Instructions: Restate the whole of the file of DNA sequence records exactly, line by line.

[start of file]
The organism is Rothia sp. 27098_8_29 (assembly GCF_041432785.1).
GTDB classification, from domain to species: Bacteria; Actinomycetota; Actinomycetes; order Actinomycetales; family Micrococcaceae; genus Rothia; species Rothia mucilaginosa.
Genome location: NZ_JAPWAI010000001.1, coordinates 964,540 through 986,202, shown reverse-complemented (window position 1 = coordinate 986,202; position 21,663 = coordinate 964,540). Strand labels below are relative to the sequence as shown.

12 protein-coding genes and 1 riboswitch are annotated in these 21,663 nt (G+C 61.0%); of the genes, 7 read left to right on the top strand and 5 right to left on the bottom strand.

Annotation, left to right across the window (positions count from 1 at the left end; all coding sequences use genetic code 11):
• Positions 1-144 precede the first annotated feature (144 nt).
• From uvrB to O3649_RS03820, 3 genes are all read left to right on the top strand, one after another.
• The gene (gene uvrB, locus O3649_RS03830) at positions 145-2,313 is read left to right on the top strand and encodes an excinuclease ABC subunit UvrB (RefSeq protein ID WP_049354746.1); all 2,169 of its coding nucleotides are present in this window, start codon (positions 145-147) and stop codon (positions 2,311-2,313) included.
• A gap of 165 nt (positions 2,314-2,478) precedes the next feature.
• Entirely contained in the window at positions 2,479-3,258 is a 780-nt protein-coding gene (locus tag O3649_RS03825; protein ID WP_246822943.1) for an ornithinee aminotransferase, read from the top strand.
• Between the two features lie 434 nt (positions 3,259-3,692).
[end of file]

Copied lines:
The organism is Rothia sp. 27098_8_29 (assembly GCF_041432785.1).
GTDB classification, from domain to species: Bacteria; Actinomycetota; Actinomycetes; order Actinomycetales; family Micrococcaceae; genus Rothia; species Rothia mucilaginosa.
Genome location: NZ_JAPWAI010000001.1, coordinates 964,540 through 986,202, shown reverse-complemented (window position 1 = coordinate 986,202; position 21,663 = coordinate 964,540). Strand labels below are relative to the sequence as shown.

12 protein-coding genes and 1 riboswitch are annotated in these 21,663 nt (G+C 61.0%); of the genes, 7 read left to right on the top strand and 5 right to left on the bottom strand.

Annotation, left to right across the window (positions count from 1 at the left end; all coding sequences use genetic code 11):
• Positions 1-144 precede the first annotated feature (144 nt).
• From uvrB to O3649_RS03820, 3 genes are all read left to right on the top strand, one after another.
• The gene (gene uvrB, locus O3649_RS03830) at positions 145-2,313 is read left to right on the top strand and encodes an excinuclease ABC subunit UvrB (RefSeq protein ID WP_049354746.1); all 2,169 of its coding nucleotides are present in this window, start codon (positions 145-147) and stop codon (positions 2,311-2,313) included.
• A gap of 165 nt (positions 2,314-2,478) precedes the next feature.
• Entirely contained in the window at positions 2,479-3,258 is a 780-nt protein-coding gene (locus tag O3649_RS03825; protein ID WP_246822943.1) for an ornithinee aminotransferase, read from the top strand.
• Between the two features lie 434 nt (positions 3,259-3,692).